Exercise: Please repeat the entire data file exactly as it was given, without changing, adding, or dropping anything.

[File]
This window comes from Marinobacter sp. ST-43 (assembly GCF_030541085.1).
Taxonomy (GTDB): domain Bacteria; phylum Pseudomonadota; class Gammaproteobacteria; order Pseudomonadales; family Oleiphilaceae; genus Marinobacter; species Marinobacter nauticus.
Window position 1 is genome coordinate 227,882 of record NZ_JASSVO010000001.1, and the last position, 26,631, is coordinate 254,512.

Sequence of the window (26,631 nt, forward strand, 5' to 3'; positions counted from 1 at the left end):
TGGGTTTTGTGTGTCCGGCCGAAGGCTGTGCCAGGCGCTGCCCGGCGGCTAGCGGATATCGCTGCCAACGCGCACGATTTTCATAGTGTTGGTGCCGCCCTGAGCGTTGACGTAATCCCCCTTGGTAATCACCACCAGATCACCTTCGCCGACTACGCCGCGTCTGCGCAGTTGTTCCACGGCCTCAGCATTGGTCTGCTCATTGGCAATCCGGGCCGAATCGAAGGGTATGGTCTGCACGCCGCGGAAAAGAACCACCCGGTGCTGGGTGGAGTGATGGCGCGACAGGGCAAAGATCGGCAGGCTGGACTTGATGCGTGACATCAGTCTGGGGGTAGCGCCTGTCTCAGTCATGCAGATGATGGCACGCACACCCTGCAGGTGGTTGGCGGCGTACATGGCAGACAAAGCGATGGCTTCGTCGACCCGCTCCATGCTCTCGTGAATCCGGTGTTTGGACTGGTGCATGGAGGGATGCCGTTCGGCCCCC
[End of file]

This window comes from Marinobacter sp. ST-43 (assembly GCF_030541085.1).
Taxonomy (GTDB): domain Bacteria; phylum Pseudomonadota; class Gammaproteobacteria; order Pseudomonadales; family Oleiphilaceae; genus Marinobacter; species Marinobacter nauticus.
Window position 1 is genome coordinate 227,882 of record NZ_JASSVO010000001.1, and the last position, 26,631, is coordinate 254,512.

Sequence of the window (26,631 nt, forward strand, 5' to 3'; positions counted from 1 at the left end):
TGGGTTTTGTGTGTCCGGCCGAAGGCTGTGCCAGGCGCTGCCCGGCGGCTAGCGGATATCGCTGCCAACGCGCACGATTTTCATAGTGTTGGTGCCGCCCTGAGCGTTGACGTAATCCCCCTTGGTAATCACCACCAGATCACCTTCGCCGACTACGCCGCGTCTGCGCAGTTGTTCCACGGCCTCAGCATTGGTCTGCTCATTGGCAATCCGGGCCGAATCGAAGGGTATGGTCTGCACGCCGCGGAAAAGAACCACCCGGTGCTGGGTGGAGTGATGGCGCGACAGGGCAAAGATCGGCAGGCTGGACTTGATGCGTGACATCAGTCTGGGGGTAGCGCCTGTCTCAGTCATGCAGATGATGGCACGCACACCCTGCAGGTGGTTGGCGGCGTACATGGCAGACAAAGCGATGGCTTCGTCGACCCGCTCCATGCTCTCGTGAATCCGGTGTTTGGACTGGTGCATGGAGGGATGCCGTTCGGCCCCC